Selling in Scotland

Read Springbok Properties tips about selling in Scotland

The process for selling property in the UK depends on where the property is. If you’re selling in England, Wales or Northern Ireland, the process is the same.

But Scotland is different.

In Scotland, putting your property on the market contractually binds you to completing the purchase if you receive an offer.

Springbok Tip: we operate throughout the UK, so there’s no need to worry about selling in Scotland. We’ll take care of everything for you and explain anything you don’t understand. It’s the same positive Springbok experience, wherever you sell!

Solicitors start early

Traditionally, the Scottish process is quicker than the rest of the UK and, despite recent changes that make things a bit more difficult, this is still frequently true. The main reason for this is that your solicitor gets involved right from the start, before you even put the property on the market.

In Scotland, the selling process consists of five major parts:

  1. Appoint a solicitor
  2. Confirm the sales particulars
  3. Receive offers
  4. Missives negotiation
  5. Complete the sale

These parts all occur in order, with the property going on the market between Stage 1 and Stage 2.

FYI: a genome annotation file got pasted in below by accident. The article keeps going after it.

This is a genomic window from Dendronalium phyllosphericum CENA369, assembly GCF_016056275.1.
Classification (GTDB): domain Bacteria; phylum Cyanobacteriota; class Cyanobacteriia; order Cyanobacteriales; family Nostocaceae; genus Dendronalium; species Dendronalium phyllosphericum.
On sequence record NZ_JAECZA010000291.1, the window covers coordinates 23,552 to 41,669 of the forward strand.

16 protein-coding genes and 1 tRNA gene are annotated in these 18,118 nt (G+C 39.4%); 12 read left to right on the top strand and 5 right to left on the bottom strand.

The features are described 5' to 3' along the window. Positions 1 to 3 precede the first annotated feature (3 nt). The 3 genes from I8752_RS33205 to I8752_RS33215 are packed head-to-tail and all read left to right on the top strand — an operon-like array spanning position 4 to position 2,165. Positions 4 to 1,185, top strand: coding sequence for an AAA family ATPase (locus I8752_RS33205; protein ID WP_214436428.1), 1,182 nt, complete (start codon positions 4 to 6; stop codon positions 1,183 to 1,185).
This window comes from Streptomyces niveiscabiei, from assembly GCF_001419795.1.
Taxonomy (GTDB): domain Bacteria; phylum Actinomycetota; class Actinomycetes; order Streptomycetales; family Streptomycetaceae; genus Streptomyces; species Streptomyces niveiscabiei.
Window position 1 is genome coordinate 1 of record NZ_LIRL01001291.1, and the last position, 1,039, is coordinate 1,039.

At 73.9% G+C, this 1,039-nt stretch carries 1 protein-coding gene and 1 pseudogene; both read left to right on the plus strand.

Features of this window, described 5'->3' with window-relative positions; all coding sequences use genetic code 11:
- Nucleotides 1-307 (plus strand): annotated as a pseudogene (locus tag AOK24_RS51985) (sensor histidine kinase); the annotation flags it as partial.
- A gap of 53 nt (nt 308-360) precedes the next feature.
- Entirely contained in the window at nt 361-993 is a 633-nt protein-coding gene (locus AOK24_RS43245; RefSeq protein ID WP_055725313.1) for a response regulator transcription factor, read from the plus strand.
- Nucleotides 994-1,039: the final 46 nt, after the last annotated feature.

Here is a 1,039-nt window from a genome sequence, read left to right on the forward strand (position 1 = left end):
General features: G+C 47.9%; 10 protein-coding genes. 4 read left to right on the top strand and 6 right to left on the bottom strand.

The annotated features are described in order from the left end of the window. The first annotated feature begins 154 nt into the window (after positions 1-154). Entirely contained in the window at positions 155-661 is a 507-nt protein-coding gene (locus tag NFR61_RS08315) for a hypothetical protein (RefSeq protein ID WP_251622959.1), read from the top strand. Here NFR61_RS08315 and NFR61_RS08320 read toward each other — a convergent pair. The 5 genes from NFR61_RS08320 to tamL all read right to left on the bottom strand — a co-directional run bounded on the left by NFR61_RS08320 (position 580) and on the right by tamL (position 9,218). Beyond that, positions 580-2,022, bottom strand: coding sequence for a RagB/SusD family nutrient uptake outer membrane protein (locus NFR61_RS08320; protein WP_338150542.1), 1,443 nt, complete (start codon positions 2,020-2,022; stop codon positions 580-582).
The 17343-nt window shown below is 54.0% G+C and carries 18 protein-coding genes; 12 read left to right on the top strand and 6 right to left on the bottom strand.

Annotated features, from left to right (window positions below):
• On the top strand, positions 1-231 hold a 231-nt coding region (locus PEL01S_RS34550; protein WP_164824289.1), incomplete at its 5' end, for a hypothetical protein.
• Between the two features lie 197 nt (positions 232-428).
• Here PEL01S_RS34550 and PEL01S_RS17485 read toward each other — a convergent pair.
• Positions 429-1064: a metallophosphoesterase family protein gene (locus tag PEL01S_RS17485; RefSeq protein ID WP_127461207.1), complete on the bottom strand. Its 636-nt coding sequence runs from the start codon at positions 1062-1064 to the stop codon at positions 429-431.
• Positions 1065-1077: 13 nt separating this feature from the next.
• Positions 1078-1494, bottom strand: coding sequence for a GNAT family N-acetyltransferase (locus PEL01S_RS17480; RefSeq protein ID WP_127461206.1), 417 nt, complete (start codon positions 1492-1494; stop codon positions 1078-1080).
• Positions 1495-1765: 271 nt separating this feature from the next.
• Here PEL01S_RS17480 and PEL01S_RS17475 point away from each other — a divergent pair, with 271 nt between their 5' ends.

Stage 1: Appoint a solicitor

This part of the selling process works the same as elsewhere in the UK.

Before you market your property, you need a solicitor. Fees in Scotland work in the same way as anywhere else. A solicitor may charge for time, a fixed fee or a percentage of the property price. Make sure you check which method yours uses and only sign if you’re happy with the quoted figures.

You should also use this time to prepare your property for sale and sort out the Home Report. This is an information pack that contains three documents required by the government for any property sale:

  1. A Single Survey containing detailed information about the property’s condition, in a similar way to the Homebuyer’s Report used elsewhere.
  2. An up-to-date Energy Performance Certificate, the same as everywhere else in the UK, which must be displayed in the property.
  3. A Property Questionnaire, which covers 16 different areas of information, from council tax band to issues that have affected the property in the past (asbestos, fire, storm damage, etc.), any changes that have been made to the property, and details of other issues which will affect the new owner.

Once this is all in motion and the solicitor confirms, you can contact an estate agent and put the property up for sale. Of course, if you’re using Springbok, call us first and we’ll sort everything out with much less hassle!

Stage 2: Confirm the sales particulars

Your solicitor will send you a draft of the sales particulars. It is vital that this document be accurate, or you’ll run into trouble under the Property Misdescriptions Act. Go through the document carefully, make any changes, sign and date it and return it to the solicitor.

Stage 3: Receive offers

The viewing process in Scotland is just the same as elsewhere: interested individuals make an appointment through your chosen estate agent, visit the property and walk around. Read the section on getting the most out of viewings to ensure buyers are encouraged as much as possible!